I would venture to say that when describing our traveling selves, most of us would avoid the word “tourist”, steering well clear of any comparison to large groups in loud, un-tucked Hawaiian shirts employing the “speak slower and louder in your own language” method of cross-cultural communication. Vagabond, pilgrim, wanderer, “scholar-adventurers” as we are billed in the “About the Authors” section of this blog, are better, suggesting a more nuanced, sensitive approach to travel. So, if this late-afternoon tea at Serap’s house, detailed by Jessica in an earlier post, has been one of our group’s most serendipitous and personal episodes to date, then the subsequent walk from her beautiful house, with its Bosphorus view, to the city bus stop felt, to me, like one of our most exposed.
This is not to say that our group received an unfriendly reception from Sarap’s neighbors, or that our presence felt any more than slightly obtrusive. At least a few smiling faces craned from open, second-story windows to offer a friendly “Merhaba” and inquire as to who we were, clearly pleased to see us strolling by.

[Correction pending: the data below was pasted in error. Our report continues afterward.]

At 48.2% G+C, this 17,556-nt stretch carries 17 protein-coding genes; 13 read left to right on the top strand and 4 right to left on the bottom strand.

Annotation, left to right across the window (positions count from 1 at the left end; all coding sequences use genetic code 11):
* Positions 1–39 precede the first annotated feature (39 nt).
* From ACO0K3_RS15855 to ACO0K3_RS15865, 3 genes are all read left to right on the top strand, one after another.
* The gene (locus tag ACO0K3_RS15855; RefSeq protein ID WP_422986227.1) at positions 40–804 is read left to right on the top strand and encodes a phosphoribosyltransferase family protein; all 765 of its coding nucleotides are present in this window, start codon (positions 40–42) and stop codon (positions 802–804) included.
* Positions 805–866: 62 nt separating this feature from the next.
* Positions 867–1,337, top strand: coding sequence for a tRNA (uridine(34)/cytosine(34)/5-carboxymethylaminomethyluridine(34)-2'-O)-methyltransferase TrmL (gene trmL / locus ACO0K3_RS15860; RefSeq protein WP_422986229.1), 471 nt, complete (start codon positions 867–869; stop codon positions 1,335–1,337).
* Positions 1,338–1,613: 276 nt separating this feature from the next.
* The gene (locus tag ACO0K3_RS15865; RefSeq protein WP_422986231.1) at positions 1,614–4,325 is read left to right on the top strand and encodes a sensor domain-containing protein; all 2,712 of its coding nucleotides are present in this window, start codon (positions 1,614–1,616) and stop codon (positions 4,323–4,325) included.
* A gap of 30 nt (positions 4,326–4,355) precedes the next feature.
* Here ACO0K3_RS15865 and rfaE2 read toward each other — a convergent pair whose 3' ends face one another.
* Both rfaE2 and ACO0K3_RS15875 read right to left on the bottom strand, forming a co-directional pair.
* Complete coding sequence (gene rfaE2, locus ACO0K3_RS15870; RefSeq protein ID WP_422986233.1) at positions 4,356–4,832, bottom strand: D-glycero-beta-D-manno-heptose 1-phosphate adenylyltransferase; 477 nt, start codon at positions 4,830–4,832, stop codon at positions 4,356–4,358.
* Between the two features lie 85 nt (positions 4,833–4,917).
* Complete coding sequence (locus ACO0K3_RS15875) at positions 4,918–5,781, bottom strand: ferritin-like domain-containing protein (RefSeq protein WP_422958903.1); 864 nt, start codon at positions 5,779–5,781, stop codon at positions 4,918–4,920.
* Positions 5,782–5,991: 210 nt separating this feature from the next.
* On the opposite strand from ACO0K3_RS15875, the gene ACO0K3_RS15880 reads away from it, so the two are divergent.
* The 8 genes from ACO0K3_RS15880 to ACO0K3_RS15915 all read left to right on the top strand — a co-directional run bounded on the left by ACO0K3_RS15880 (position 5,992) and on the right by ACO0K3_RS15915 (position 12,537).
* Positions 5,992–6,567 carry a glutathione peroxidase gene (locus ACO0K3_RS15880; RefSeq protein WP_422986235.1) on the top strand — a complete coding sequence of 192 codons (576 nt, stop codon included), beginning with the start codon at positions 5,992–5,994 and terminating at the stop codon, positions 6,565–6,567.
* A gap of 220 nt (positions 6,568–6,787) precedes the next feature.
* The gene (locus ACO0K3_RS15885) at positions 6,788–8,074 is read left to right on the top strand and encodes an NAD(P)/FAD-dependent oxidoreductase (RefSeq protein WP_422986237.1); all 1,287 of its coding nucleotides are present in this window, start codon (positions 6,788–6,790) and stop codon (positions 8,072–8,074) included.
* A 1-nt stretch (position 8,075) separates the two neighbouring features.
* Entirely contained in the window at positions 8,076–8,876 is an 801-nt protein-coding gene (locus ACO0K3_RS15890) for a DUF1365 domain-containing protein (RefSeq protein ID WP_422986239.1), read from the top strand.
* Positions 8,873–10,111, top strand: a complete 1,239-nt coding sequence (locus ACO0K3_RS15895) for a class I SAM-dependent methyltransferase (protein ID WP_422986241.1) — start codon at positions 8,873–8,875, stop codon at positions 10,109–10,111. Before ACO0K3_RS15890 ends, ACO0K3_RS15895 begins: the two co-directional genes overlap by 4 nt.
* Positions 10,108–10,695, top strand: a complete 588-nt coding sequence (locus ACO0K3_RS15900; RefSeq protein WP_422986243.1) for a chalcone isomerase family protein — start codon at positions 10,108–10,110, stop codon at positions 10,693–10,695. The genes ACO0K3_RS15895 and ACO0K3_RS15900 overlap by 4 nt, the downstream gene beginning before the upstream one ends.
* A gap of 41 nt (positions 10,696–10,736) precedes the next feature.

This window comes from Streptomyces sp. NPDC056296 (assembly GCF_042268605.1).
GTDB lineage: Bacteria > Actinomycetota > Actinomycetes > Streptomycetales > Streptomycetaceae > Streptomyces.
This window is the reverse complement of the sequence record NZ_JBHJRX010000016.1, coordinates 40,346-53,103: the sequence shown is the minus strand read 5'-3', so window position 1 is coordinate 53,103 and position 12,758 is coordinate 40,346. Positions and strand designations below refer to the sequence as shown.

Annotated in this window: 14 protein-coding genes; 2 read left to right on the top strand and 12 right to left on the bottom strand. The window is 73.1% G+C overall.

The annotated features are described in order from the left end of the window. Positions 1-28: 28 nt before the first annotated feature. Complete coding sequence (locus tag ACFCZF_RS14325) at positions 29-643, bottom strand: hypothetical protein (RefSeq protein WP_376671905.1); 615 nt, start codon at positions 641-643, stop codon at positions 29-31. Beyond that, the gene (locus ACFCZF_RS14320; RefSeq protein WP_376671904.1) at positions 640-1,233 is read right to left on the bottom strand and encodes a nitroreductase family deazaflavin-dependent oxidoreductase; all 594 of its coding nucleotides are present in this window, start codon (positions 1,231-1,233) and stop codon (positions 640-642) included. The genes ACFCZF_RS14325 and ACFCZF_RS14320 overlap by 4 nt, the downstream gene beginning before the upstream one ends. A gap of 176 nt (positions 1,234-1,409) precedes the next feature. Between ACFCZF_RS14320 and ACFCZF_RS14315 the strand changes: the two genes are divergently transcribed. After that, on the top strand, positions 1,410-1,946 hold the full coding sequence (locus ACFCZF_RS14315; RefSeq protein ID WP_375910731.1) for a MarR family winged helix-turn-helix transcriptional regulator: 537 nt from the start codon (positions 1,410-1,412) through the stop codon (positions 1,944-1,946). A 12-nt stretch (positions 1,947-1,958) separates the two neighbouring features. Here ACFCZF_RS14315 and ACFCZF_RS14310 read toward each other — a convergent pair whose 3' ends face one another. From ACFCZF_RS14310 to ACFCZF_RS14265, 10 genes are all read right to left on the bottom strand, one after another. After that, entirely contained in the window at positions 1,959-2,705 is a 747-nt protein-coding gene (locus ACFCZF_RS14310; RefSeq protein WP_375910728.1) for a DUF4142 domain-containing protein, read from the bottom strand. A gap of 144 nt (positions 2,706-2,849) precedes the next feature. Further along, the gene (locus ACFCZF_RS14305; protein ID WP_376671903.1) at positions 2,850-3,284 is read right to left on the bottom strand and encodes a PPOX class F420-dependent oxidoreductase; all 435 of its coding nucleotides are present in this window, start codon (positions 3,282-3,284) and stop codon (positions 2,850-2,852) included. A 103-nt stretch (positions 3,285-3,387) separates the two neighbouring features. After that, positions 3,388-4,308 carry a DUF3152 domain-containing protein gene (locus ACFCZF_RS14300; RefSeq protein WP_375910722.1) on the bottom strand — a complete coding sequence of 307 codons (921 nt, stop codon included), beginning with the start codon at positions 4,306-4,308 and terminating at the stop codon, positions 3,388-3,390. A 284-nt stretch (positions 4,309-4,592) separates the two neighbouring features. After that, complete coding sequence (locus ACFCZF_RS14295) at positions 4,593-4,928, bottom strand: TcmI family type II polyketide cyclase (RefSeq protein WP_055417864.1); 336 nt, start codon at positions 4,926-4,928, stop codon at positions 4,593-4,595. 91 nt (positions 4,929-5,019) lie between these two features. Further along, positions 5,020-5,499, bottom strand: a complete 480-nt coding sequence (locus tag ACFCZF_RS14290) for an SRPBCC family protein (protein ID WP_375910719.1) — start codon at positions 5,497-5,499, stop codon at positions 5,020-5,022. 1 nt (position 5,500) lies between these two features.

Yet, at a corner café a stone’s throw from the narrow, rambling, multi-story houses that had once belonged to their fathers and grandfathers, old men sipping tea paused and stared as fourteen Chaco-clad students carrying all manner of backpacks, shoulder-bags, and anti-theft wallets walked through streets that these men might have played on as children. Some gave us a blank stares, others a smile, some smirked and then leaned over to whisper something unintelligible to the man sitting next to them. A hefty local butcher wearing a bloodstained apron paused from slicing cubes of stew beef with a foot-long knife to look at us through the plate glass windows of his store. The stares and whispers of the locals, though not unexpected, still made me feel like an embarrassed intruder. In a foolish way, I felt like we were a school group on a theater field trip being escorted to our seats by way of the main stage – no less unapologetically foreign and out of place than the cruise ship crowd descending on the Grand Bazaar. These feelings increased when all seventeen of us squeezed onto an already-full city bus, much to the obvious amusement and chagrin of those already aboard.
Yet I think being put on the main stage of a foreign country is all right, it’s adventure at its best. Messing up your lines as you try to order at a restaurant, or better yet successfully saying goodbye in Turkish before your subsequent high fiving is interrupted by the waiter who angrily indicates that you’ve underpaid by ten lira is all right too, as long as you apologize and try never to do it again. Yes, it’s hard to blend in when you feel like you’re on stage in Turkey and you’ve only had two days to learn your lines, and when you’re in a large group it’s a little harder still. But I don’t believe that any of us will suffer much for it, and none of us are unhappy to be traveling with friends.